Hedge Funds Get High Scores In New SEC Audits

Feb 13 2014 | 11:04am ET

Hedge fund and private-equity firms are doing pretty well in the Securities and Exchange Commission's new "presence exams."

The SEC said last week that it is issuing deficiency letters to only about half of the firms its reviewed so far. Routine exams yield deficiency letters in about 80% of cases, Ashish Ward, the SEC's exam manager in Los Angeles, told Thomson Reuters.

The "presence exams" are being conducted at the roughly 1,500 new private investment advisers required to register under the Dodd-Frank financial reform law. Such exams take less time that routine exams, but focus extensively on areas such as valuation, conflicts of interest and custody arrangements.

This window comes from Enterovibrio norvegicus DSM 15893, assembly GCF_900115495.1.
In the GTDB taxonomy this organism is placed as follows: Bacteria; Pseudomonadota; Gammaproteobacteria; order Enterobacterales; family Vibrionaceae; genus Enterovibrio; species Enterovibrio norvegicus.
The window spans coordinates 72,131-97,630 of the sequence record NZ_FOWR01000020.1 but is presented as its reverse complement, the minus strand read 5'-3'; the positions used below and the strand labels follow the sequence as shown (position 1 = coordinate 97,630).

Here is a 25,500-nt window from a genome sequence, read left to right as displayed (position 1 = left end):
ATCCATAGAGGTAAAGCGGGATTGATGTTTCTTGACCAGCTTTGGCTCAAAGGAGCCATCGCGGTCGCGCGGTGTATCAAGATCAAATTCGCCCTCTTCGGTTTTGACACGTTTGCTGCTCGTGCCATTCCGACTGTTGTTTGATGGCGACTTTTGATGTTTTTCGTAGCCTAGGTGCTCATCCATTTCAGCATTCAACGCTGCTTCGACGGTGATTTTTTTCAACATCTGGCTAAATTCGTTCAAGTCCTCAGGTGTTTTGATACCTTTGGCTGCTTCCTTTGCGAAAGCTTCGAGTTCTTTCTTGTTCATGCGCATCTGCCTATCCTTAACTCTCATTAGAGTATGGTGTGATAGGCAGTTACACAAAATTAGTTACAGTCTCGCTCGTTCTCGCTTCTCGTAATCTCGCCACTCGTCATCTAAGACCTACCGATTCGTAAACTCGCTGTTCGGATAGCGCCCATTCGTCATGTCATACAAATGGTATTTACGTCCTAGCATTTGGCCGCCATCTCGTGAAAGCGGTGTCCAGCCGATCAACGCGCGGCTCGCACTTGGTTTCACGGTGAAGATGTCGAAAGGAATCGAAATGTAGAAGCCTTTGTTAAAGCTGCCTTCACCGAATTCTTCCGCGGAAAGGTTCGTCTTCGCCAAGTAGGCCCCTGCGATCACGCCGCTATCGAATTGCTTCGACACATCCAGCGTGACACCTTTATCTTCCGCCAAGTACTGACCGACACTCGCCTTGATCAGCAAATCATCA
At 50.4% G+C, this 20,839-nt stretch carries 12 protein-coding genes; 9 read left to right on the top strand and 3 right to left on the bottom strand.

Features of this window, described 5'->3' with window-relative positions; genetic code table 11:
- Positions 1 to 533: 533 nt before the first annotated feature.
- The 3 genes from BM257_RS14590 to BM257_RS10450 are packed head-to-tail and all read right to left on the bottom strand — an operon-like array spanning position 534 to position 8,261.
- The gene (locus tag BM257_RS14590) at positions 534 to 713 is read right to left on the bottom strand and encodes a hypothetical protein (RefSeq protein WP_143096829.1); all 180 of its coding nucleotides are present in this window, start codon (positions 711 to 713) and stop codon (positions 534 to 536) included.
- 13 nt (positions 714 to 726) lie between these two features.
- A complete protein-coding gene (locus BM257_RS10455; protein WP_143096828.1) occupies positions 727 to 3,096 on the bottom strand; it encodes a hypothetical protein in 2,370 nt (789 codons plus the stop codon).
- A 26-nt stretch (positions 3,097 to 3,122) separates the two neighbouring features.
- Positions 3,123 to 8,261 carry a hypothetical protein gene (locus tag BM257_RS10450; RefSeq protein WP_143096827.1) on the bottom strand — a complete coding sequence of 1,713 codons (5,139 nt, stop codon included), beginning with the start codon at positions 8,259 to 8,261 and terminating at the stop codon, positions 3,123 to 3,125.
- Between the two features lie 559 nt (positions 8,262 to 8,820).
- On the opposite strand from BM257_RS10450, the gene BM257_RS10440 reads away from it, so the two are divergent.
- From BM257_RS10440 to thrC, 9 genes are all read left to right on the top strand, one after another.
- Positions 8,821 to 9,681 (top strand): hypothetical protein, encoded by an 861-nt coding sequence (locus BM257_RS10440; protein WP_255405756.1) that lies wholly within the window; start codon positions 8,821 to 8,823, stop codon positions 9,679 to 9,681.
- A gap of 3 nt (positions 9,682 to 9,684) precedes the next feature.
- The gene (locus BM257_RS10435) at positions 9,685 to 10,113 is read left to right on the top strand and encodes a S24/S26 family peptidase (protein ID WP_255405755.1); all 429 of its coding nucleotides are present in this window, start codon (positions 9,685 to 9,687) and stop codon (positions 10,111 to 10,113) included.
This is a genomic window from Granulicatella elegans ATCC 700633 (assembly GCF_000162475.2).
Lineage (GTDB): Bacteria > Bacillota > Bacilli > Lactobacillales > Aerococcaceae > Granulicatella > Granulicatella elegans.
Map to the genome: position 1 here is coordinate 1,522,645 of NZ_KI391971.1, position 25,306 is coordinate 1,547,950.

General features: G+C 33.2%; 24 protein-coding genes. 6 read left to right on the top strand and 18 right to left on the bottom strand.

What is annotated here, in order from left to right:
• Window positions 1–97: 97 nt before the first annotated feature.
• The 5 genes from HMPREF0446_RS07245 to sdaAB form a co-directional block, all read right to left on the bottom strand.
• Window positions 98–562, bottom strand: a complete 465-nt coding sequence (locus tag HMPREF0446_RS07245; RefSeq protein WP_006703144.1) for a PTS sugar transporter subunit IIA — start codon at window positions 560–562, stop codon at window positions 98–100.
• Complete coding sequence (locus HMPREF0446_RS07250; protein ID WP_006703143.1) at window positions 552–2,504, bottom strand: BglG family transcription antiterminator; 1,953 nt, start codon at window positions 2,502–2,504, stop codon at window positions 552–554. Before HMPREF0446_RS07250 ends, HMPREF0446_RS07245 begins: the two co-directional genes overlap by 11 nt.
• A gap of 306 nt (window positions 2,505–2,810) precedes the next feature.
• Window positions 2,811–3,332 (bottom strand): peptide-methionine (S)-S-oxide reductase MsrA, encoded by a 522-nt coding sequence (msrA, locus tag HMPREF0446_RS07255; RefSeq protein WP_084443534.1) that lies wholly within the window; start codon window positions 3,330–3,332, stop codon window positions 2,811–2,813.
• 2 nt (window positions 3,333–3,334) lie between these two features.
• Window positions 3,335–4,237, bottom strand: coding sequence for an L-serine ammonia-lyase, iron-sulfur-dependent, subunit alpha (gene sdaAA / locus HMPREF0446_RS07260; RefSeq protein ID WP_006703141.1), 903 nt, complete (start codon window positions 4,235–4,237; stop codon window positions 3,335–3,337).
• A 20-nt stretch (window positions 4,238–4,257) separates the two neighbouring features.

The SEC has conducted 250 such exams on newly-registered firms, putting it on pace to meet its goal of auditing 25% of them within two years.


In Depth

GSAM’s Papagiannis on Liquid Alternatives

May 25 2016 | 5:07pm ET

The popularity of liquid alternatives strategies has blossomed in recent years,...

Lifestyle

From Modern Trader: Stephen Curry is a Black Swan

May 18 2016 | 7:43pm ET

What do the rise of the Internet, the sinking of the Titanic, 9/11, and Stephen...

Guest Contributor

LendingClub and the Question of Internal Hedge Funds

May 19 2016 | 8:42pm ET

Peer-to-peer lending platform LendingClub Corp. has been in the news since the firm...